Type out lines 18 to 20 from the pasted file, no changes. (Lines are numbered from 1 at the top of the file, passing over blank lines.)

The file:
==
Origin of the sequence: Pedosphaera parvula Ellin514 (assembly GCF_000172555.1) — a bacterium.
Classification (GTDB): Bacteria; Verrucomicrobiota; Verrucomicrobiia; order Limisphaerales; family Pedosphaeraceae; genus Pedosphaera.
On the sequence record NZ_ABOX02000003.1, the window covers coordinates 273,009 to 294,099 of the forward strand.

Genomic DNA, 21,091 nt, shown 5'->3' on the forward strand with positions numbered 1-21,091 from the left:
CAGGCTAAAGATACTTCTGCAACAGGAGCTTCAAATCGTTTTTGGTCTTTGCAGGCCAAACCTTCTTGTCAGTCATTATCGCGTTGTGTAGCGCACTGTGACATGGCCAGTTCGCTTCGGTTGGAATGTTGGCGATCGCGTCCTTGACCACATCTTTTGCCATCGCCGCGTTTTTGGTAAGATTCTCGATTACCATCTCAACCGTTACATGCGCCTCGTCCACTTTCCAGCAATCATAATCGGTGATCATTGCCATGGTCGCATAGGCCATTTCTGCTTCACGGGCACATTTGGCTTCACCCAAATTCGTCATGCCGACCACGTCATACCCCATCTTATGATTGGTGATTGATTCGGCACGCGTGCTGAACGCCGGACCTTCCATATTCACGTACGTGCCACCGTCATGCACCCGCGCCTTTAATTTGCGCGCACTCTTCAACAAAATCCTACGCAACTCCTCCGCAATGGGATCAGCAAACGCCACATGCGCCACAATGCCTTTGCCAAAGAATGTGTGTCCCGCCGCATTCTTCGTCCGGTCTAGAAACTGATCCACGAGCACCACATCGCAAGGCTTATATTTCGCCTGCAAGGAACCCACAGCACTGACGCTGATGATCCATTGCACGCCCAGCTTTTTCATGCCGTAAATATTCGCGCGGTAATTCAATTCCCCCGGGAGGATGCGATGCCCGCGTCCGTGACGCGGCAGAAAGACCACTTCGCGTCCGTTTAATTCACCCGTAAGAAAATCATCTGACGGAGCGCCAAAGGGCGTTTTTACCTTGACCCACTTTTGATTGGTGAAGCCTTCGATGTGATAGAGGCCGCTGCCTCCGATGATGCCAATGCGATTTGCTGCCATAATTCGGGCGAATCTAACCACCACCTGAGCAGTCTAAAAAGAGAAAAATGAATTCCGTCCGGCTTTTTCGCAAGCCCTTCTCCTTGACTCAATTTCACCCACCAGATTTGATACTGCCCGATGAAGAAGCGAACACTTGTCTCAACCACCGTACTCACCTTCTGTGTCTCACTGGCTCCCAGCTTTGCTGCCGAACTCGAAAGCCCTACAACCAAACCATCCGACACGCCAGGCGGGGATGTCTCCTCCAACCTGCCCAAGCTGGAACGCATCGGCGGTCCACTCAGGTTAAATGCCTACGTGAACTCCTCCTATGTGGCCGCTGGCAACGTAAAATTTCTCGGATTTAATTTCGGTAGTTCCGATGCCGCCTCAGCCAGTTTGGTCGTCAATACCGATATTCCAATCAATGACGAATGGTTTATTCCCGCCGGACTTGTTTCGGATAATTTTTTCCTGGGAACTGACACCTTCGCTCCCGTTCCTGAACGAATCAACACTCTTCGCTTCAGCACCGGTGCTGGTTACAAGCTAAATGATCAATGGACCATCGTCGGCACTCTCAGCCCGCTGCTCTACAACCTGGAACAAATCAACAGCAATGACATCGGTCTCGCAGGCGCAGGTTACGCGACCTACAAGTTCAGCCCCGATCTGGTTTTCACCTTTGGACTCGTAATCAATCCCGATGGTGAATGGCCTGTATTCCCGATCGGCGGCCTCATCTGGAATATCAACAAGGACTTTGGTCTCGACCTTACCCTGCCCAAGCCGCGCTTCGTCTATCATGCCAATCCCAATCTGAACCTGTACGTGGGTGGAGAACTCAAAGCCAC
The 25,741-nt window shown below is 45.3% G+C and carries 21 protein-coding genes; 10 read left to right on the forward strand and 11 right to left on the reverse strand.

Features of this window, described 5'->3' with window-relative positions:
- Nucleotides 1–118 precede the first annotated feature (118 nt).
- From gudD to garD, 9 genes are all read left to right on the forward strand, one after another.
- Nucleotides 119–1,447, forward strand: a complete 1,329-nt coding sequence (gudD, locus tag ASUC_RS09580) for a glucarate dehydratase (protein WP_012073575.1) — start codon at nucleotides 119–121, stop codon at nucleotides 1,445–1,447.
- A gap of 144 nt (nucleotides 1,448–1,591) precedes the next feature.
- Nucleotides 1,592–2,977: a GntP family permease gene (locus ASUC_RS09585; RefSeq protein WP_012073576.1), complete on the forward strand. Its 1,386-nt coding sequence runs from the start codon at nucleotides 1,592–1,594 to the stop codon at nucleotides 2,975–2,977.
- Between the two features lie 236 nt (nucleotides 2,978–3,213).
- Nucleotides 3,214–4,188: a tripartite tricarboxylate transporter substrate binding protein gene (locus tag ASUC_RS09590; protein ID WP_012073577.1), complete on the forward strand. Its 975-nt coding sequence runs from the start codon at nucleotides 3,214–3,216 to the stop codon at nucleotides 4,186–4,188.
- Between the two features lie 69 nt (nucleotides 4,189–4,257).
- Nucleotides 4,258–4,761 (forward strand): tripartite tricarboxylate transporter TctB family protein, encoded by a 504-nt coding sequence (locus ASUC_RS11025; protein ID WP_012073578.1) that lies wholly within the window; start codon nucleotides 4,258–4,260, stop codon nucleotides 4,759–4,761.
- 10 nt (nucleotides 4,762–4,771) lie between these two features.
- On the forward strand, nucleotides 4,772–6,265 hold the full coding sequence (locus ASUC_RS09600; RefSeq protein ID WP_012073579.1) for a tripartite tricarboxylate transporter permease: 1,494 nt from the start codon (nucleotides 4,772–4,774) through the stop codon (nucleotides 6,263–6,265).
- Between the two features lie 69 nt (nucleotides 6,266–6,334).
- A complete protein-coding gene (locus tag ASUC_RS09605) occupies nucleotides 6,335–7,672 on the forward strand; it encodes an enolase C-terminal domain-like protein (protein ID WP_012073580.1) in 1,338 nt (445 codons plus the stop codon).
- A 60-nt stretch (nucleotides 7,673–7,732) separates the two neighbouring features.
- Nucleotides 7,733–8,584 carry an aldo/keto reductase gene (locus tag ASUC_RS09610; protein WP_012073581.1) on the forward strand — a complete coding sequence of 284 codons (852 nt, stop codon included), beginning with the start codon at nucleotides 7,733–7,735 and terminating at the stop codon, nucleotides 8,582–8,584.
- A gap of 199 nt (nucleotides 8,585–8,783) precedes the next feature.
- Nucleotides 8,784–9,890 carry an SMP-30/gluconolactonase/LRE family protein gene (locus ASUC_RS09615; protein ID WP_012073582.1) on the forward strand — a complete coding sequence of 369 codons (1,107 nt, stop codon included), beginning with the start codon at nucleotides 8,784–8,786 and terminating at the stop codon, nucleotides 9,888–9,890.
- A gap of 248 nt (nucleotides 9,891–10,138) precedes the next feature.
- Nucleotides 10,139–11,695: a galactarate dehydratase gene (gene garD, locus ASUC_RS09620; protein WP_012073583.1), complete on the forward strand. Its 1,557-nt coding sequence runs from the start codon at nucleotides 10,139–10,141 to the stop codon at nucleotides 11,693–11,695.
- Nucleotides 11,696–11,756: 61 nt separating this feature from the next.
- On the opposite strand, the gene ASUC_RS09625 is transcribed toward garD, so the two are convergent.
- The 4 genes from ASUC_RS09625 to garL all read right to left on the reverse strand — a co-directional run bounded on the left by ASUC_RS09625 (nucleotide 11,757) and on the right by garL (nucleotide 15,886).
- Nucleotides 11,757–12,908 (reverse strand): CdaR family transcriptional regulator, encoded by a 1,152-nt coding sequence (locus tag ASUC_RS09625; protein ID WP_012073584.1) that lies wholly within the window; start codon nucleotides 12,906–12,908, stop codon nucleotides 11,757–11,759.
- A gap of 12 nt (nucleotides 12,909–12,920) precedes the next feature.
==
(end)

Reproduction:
- On the forward strand, nucleotides 4,772–6,265 hold the full coding sequence (locus ASUC_RS09600; RefSeq protein ID WP_012073579.1) for a tripartite tricarboxylate transporter permease: 1,494 nt from the start codon (nucleotides 4,772–4,774) through the stop codon (nucleotides 6,263–6,265).
- Between the two features lie 69 nt (nucleotides 6,266–6,334).
- A complete protein-coding gene (locus tag ASUC_RS09605) occupies nucleotides 6,335–7,672 on the forward strand; it encodes an enolase C-terminal domain-like protein (protein ID WP_012073580.1) in 1,338 nt (445 codons plus the stop codon).